If you’re in the market for a new sweet ride but don’t have a ton of money to spend, it’s possible to get maximum bang-for-your-buck by purchasing a second-hand bike. There are risks associated with buying a bike online from sites like Craigslist or eBay perhaps you could look around Tayside Re-Users for one. Here are a few things to inspect as you sort through our bikes.
1. FRAME & FRONT FORK
A damaged frame or fork makes a used bike virtually useless. Since this is the one part of the bike that can’t be replaced, you’ll want to make sure it’s in good working order before you decide on a purchase. We check all of our frames thoroughly. But here are a few things to look for that would indicated issues:
- Bends in the tubing that can throw off alignment
- Bubbling under the paint, which is a sign of corrosion
Look over the bike very carefully for these signs of damage and if you’re feeling brave go for a test ride checking to make sure the bike can maintain a straight line of travel.
2. HANDLEBARS & HEADSET
Bearings themselves don’t cost that much, but it’s still a good idea to check the condition of the headset before a purchase. You can do this by applying pressure to both brake levers and rocking the bike back and forth. If you hear or feel a knocking noise around the headset, it could require some maintenance.
A problem such as this could also be a signal the owner hasn’t maintained the bike very well. Use caution as you proceed with the inspection and look out for other common signs of neglect (see number 1).
3. WHEELS & TIRES
While you can always use wheels from a different bike or upgrade them later, they are important to check if you don’t have the money for an additional set, as they’re more than likely the second most expensive single part of the bike.
You can check the wheels for trueness by lifting each wheel off the ground and watching it spin. A millimetre or two of wobble can be easily fixed, but be weary of any drastic side-to-side movement that could be an indication of a larger problem.
Check spoke tension by squeezing the spokes together. They should be tight and not have too much movement. Also check the braking surfaces for signs of extreme wear. If the brake track is concave instead of flat, the wheels have probably exceeded their lifespan.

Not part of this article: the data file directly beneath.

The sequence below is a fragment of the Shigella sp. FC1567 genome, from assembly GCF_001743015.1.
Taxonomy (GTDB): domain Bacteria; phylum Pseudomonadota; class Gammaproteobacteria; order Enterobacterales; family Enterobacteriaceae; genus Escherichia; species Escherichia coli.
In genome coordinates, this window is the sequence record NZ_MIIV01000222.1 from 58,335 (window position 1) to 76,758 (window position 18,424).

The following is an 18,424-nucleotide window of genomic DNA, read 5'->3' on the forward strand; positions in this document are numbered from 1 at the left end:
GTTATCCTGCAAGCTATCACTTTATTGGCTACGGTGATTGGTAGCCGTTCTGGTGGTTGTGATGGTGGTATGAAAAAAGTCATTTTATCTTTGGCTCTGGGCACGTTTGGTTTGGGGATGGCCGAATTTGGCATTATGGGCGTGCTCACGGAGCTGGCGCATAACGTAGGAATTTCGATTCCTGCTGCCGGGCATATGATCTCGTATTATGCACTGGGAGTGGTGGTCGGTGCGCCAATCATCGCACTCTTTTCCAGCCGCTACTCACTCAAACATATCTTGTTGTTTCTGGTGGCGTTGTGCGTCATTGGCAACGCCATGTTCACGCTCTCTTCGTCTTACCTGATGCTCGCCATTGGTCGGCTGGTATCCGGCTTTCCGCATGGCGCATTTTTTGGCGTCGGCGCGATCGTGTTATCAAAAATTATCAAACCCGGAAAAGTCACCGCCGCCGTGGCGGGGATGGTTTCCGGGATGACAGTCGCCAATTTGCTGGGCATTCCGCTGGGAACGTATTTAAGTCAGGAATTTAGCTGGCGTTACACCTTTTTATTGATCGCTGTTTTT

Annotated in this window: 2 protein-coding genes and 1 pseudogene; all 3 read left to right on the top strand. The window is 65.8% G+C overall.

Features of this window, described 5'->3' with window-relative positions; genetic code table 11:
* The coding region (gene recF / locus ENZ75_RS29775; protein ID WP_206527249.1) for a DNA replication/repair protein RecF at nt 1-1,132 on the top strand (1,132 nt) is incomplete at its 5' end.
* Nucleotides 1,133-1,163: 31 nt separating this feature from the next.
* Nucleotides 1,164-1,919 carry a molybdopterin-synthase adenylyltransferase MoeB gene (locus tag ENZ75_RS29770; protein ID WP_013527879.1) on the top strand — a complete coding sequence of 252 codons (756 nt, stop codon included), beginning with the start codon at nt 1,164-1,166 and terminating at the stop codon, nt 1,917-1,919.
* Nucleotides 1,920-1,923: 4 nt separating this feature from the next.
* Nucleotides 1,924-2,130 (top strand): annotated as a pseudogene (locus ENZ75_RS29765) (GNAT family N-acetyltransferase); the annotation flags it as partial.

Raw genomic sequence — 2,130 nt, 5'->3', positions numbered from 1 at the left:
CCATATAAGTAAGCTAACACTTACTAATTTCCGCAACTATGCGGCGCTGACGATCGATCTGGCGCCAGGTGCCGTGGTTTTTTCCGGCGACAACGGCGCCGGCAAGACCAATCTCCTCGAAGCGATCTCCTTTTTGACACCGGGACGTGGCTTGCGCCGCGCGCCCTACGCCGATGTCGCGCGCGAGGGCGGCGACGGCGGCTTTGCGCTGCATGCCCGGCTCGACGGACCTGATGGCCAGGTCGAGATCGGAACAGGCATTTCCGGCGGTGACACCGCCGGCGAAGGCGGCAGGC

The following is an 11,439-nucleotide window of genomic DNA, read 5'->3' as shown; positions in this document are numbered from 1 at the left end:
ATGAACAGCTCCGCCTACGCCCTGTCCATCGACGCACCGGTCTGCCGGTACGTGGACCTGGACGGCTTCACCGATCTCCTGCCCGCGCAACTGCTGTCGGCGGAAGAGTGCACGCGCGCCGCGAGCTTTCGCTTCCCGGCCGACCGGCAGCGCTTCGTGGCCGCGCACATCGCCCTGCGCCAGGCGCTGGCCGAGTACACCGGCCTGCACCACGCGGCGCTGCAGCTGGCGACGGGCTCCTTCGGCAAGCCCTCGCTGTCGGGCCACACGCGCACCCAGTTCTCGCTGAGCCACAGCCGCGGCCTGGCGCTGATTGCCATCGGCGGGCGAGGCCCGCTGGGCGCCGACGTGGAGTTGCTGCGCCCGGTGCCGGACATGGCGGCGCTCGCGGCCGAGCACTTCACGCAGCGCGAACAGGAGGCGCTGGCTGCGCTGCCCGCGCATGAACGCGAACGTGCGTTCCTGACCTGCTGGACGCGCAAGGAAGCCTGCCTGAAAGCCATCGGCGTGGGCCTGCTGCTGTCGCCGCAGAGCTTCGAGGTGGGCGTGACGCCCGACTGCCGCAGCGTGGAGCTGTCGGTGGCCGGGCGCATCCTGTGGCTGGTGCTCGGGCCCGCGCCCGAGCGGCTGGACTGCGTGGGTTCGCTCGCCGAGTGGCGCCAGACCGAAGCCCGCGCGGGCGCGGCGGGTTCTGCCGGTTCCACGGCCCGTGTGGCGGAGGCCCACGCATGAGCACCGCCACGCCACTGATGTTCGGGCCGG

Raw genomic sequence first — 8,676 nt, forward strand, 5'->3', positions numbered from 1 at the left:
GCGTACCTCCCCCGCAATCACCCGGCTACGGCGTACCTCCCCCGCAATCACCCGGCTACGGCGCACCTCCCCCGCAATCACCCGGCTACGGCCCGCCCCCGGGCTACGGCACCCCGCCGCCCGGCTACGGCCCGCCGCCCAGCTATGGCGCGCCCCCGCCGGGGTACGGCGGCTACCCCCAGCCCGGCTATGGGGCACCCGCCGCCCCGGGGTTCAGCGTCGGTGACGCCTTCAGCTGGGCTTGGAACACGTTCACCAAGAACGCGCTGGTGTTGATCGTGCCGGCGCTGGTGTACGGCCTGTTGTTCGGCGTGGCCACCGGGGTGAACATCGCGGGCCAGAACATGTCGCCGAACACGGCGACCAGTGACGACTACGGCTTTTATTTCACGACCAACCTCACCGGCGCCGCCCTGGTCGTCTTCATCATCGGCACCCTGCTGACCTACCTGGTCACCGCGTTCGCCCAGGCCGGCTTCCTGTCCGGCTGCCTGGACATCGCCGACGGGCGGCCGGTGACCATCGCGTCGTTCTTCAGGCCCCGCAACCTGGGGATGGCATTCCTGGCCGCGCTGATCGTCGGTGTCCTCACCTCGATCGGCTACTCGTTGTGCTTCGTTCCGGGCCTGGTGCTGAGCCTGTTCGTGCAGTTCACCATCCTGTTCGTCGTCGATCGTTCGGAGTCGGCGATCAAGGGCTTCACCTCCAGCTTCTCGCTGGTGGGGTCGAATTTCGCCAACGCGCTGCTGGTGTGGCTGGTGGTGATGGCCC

Tires won’t be as expensive to replace as wheels, but while you’re inspecting, have a look at them to determine their overall condition. Look for cracks, bulges and gashes that signal the need for replacement.
When you inspect a drivetrain, it’s a good idea to check the chain first. While it isn’t necessarily the most expensive part of the drivetrain, problems with the chain could mean other parts of the drivetrain need to be replaced as well.
To check the chain, put the bike on the big chainring and the largest rear cog. Pull the chain away from the chainring. A very small amount of space means the chain is probably OK, but if there’s a large gap, over 1/2-inch or so, the chain and other parts of the drivetrain may be worn — like the cassette and chainrings on the front crank.
The next parts you should check are the front and rear derailleurs. Check these by shifting up and down the rear cassette and switching from the big chain ring in the front to the small. If the shifting is smooth, you should be good to go. If not, the parts or cables may need to be replaced.
5. BOTTOM BRACKET & BRAKES
Another fairly expensive part you may or may not have the money to replace right away is the bottom bracket. You can determine if this part needs to be replaced by grabbing one of the crank arms and moving it side to side. If there is excessive movement or a knocking sound, this part may be worn and need to be replaced.
When checking the function of the brakes, don’t squeeze the brake levers at the front of the bike since the problem could be the brake cables themselves, which are an easy fix. Instead squeeze the brake calipers together with your hand. The brake pads should contact the brake track easily and spring back to their original position without much effort.
Not all parts on the bike are a cause for concern. Tears in the saddle covering, dirty bar tape or stretched out cables can all be replaced relatively inexpensively and shouldn’t necessarily factor into your overall decision. The function of the bike, on the other hand, should be your primary concern.
Also, make sure the bike fits you relatively well and is within a range that can be adjusted to your height and reach. While the seat post can be raised and lowered and the reach of the handlebar can be adjusted slightly, if the frame is too large for you there isn’t a lot you can do.
Why not come in and check what we have on offer!